I thought that he should come and make these lectures a part of his effort to honor his father.
Read the post in its entirety.
Some well written reviews of the book that I have read are
Carson's Moving Memoirs and Ordinary Pastor

Phonics resource review

I have previously mentioned that I am currently using a phonics resource to teach our now almost five-year old to read. Back in the day, when I was in teacher's college, reading instruction always seemed to center around the whole language approach with just a casual mention of phonics. This whole language approach usually means that words are taught within the context that they are encountered in. So a book selection is made and the words learned are those that are used within that book. Sight words and word walls become important parts of an elementary language arts program. When it came time to think about what reading resource or program I wanted to use at home with my own children, I found a suggestion in The Well Trained Mind(TWTM) co-authored by Jessie Wise and her daughter, Susan Wise Bauer. Both women are well known to the classical homeshcooling movement and have put together many helpful materials for homeschooling families.
The links I provide are for Peace Hill Press, their publishing site. I found the phonics resource that they originally suggested in a local bookstore and over the course of a year had several opportunities to check it out. I never committed to buying it as the format never seemed user-friendly. On a visit home last year I spent some time in a local Barnes & Noble Bookstore and in the Education section I found a copy of The Ordinary Parent's Guide to Teaching Reading. I picked it up and was thrilled to find exactly the resource I had been hoping to find in the other suggested material.
Each lesson is simple, easy to follow and builds on previous lessons. The first 26 lessons are teaching the sounds of each letter of the alphabet. Lessons 1-5 teach the short vowel sounds of the five vowels. Then lessons 6-26 cover the consonant sounds. Reading the lesson to your child is as easy as reading the words written for the Instructor and using basic supplies that you probably already have at home. Some of the suggested supplies I simply replaced with my own and it works just as easily.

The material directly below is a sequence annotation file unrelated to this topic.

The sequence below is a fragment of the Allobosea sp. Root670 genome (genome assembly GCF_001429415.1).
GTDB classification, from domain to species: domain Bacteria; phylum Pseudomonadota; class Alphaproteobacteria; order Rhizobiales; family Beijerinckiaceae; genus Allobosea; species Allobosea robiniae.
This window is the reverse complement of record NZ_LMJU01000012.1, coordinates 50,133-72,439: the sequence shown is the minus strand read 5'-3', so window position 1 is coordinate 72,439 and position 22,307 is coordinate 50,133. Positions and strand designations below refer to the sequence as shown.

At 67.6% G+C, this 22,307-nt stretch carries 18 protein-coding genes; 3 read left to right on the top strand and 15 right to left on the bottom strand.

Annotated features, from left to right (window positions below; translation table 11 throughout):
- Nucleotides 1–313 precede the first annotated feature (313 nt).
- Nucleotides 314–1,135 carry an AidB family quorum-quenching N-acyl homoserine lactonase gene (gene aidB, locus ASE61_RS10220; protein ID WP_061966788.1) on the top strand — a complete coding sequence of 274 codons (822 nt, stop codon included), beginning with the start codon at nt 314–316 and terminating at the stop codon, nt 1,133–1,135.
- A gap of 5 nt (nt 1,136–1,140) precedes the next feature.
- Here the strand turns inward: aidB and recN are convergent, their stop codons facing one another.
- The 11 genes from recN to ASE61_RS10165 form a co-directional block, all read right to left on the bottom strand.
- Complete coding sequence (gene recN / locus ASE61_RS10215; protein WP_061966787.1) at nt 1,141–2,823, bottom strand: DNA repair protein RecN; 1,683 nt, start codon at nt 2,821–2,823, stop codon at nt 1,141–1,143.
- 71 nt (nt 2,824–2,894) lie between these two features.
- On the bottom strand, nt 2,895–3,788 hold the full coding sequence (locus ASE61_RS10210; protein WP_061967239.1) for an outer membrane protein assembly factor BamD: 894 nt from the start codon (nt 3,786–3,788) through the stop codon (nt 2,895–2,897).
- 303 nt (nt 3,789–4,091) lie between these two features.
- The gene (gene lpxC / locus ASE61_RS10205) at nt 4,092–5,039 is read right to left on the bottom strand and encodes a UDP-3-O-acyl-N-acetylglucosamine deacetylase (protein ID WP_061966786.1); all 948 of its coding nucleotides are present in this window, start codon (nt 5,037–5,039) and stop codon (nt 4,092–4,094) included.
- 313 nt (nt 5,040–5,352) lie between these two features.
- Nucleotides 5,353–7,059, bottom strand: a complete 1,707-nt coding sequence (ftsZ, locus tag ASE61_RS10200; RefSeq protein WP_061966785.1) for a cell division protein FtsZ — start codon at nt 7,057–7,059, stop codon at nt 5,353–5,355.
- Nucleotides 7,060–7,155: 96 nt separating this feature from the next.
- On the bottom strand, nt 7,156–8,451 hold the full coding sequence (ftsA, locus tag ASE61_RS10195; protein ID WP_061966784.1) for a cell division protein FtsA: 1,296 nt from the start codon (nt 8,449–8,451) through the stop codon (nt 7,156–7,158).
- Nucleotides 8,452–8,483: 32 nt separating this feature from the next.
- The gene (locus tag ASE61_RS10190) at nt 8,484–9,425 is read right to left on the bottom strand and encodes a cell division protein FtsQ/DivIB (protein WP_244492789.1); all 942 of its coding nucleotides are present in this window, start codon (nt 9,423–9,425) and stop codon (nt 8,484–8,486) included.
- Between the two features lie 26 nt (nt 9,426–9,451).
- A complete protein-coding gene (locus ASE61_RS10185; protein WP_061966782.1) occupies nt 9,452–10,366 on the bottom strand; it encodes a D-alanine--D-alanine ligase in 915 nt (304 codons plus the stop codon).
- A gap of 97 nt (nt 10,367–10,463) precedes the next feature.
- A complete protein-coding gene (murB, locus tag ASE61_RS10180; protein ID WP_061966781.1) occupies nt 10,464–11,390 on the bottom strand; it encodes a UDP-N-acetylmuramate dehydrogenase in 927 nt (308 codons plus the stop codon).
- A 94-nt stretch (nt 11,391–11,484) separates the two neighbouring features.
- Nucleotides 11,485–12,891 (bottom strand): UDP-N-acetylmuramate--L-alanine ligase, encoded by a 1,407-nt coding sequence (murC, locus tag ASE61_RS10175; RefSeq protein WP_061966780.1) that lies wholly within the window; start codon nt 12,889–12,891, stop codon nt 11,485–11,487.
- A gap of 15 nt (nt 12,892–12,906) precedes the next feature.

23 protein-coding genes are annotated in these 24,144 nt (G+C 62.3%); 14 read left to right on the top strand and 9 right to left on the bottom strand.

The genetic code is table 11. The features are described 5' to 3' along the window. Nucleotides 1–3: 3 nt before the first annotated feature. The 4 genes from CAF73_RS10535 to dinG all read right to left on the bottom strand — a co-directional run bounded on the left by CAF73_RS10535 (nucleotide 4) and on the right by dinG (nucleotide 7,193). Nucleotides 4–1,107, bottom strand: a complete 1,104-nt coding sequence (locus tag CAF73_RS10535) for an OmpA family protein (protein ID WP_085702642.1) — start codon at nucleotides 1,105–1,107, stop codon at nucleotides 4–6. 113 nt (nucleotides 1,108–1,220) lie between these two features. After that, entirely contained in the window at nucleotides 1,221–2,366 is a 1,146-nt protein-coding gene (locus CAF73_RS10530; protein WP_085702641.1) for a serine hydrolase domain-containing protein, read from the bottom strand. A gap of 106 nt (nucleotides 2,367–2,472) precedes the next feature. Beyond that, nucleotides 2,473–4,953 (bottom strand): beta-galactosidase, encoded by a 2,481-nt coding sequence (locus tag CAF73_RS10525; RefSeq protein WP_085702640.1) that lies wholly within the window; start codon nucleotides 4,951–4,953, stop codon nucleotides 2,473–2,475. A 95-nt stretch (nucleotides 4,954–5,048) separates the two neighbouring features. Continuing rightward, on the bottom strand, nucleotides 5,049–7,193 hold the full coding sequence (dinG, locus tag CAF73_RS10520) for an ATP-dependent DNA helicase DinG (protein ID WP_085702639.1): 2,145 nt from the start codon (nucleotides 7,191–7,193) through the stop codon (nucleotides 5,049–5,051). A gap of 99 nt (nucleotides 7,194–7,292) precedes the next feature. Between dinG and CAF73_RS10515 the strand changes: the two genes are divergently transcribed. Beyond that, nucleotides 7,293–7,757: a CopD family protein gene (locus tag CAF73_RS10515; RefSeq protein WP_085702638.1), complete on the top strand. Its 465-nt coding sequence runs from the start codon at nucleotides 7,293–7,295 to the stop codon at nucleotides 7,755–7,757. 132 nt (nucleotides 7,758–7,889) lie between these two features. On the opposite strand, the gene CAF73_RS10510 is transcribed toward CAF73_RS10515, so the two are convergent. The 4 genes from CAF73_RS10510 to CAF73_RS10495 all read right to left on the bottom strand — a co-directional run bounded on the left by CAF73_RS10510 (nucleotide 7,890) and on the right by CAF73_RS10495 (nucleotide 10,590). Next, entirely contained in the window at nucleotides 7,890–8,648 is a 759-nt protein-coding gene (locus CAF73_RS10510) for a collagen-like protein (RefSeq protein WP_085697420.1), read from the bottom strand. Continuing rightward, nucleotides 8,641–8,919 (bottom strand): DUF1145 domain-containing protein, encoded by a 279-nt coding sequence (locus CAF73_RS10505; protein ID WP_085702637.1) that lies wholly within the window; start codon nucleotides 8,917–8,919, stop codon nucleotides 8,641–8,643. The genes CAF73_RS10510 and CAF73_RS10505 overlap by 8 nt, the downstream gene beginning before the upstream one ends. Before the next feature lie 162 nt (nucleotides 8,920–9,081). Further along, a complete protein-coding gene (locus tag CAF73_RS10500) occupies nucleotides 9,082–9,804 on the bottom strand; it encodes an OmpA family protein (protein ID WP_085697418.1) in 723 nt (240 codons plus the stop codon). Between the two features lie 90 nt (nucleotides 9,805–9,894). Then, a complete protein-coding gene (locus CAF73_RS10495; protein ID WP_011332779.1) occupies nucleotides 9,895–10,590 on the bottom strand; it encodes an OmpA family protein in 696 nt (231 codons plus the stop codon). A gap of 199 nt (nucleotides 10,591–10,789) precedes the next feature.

Another part of the lessons that I have enjoyed is what is taught in addition to letter sounds. For example, the concept that sometimes the letter "a" is printed in some books differently. Exposing children early to both forms helps them to recognize it no matter which font is used.
Also careful attention is given to learning the correct way to pronounce certain sounds, as in a voiced consonant and an unvoiced consonant. And since this is all written out for the parent-teacher in the Instructor's explanations, you do not have to go research these differences before teaching that sound. The work has been done for you.
By lesson 27, your child should have a good grasp of the letter sounds and an attempt can be made to start blending those sounds to make two and three-letter words. I say attempt because blending sounds into words does not always come easy the first time around. I tried for several weeks off and on to have my son blend "at". He just didn't get it. So I let it go for while. In the meantime on several occasions, he watched the Leapfrog Talking Words Factory at our neighbor's house. The next time I sat down with him, he was blending the letters with ease. So much for my bragging rights.